Abascal faults the district court’s dismissal of various claims as time-barred, invoking the continuing violation theory. A claimant asserting a continuing violation “must allege both the existence of an ongoing policy of discrimination and some non-time-barred acts taken in furtherance of that policy.”Harris v. City of New York, 186 F.3d 243, 250 (2d Cir. 1999); see Shomo v. City of New York, 579 F.3d 176, 182 (2d Cir. 2009) (concluding that continuing violation theory may be applied to deliberate indifference claims). Here, the only conceivably ongoing policies alleged by Abascal are the previously discussed use of mind-altering high-tech equipment and sexual provocation by female staff members. Because the former claims lack an arguable basis in fact, they were properly dismissed regardless of whether they might be deemed timely on a continuing violation theory. We need not decide whether Abascal’s sexual provocation allegations state a continuing violation because Abascal has not alleged that the defendants named in his complaints, much less Hilton, were personally involved in, or responsible for, that provocation. See Wright v. Smith, 21 F.3d 496, 501 (2d Cir. 1994) (“[P]ersonal involvement of defendants in alleged constitutional deprivations is a prerequisite to an award of damages under § 1983.” (internal quotation marks omitted)). Accordingly, Abascal’s reliance on the continuing violation theory does not save these claims from dismissal.

3. Constitutional Challenges to the Conditions of Confinement

Equally unavailing is Abascal’s challenge to the district court’s dismissal

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of his various constitutional claims against Hilton for arbitrarily classifying him as mentally ill, transferring him to Central New York Psychiatric Center, and placing him in a “strip cell.”

Whether pursued as Eighth Amendment challenges to the conditions of his confinement, Fourteenth Amendment due process claims, or First Amendment claims for retaliation, these claims were properly dismissed because Abascal failed to plead facts showing Hilton’s personal involvement in the complained-of transfer or strip-cell placement. See Wright v. Smith, 21 F.3d at 501. Moreover, even assuming that Abascal’s letter-writing is “protected speech” under the First Amendment, his retaliation claim fails because he alleges no facts permitting a conclusion that the complained-of actions were “adverse” in light of his own description of his mental condition in his complaint. See Davis v. Goord, 320 F.3d 346, 353 (2d Cir. 2003) (discussing adverse action requirement of retaliation claim); see also, e.g., Compl. ¶ 12 (describing “waking visions” and belief that “mind was being read”).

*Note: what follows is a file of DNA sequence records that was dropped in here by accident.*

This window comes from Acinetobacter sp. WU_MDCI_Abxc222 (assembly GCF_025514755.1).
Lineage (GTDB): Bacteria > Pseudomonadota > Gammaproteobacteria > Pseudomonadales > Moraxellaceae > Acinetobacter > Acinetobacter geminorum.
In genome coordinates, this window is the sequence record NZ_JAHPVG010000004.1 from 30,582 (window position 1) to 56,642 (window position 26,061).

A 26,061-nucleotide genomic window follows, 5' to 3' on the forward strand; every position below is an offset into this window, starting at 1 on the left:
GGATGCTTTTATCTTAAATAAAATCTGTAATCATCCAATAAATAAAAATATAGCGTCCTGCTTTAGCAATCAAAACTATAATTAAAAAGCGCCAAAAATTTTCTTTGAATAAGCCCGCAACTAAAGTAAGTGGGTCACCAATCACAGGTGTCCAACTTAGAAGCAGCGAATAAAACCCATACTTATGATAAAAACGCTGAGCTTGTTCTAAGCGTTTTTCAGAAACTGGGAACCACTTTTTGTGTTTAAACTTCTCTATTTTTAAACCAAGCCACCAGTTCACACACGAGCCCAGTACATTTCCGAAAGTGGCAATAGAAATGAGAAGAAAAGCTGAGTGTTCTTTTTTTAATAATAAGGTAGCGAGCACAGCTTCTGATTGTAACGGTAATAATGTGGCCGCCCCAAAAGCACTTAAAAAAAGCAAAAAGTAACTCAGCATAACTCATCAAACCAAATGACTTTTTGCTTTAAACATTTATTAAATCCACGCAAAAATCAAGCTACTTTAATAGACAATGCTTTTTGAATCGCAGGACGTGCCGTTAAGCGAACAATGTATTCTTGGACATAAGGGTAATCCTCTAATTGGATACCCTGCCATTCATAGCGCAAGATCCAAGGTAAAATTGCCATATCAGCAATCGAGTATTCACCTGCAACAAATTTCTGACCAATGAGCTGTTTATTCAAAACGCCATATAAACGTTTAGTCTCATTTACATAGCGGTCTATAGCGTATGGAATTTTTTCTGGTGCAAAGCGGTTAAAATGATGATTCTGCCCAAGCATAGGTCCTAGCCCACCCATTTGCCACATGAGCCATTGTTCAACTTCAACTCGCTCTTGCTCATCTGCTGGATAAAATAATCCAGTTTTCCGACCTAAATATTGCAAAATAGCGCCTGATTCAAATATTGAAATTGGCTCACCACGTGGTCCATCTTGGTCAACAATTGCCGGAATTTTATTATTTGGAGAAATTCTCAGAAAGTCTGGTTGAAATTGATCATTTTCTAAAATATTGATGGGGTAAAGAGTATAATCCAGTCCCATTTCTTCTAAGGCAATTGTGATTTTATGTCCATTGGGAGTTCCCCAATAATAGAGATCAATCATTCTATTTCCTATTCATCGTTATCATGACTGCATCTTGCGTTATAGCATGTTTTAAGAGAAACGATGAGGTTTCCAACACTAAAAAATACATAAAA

4. Equal Protection Claim

Abascal contends that the district court erred in applying rational basis review rather than heightened scrutiny to his equal protection claims based on his status as a Mariel Cuban. The point merits little discussion. Abascal has not alleged any facts that could support a finding of disparate treatment, much less intentional discrimination, based on his status as a Mariel Cuban. Accordingly, his equal protection claim was properly dismissed.

5. Venue

We need not here decide whether the district court should have transferred rather than dismissed Abascal’s claims arising out of events occurring in the Western District of New York. A transfer now would be duplicative because Abascal has already commenced an action in the Western District against defendant Conway and others for the alleged wrongs.

6. Conclusion

We have considered Abascal’s remaining arguments and conclude that they are without merit. Accordingly, we AFFIRM the judgment of the district court.

[1] We note that by failing to address the issue in his brief, Abascal has abandoned any challenge to the district court’s dismissal of his claims against defendant Langbart for failure to serve, see Fed.R.Civ.P. 4(m), and, in the alternative, for failure to comply with the district court’s November 6, 2006 order, see Fed.R.Civ.P. 16(f) LoSacco v. City of Middletown, 71 F.3d 88, 92-93 (2d Cir. 1995). Accordingly, we do not address that ruling in this order.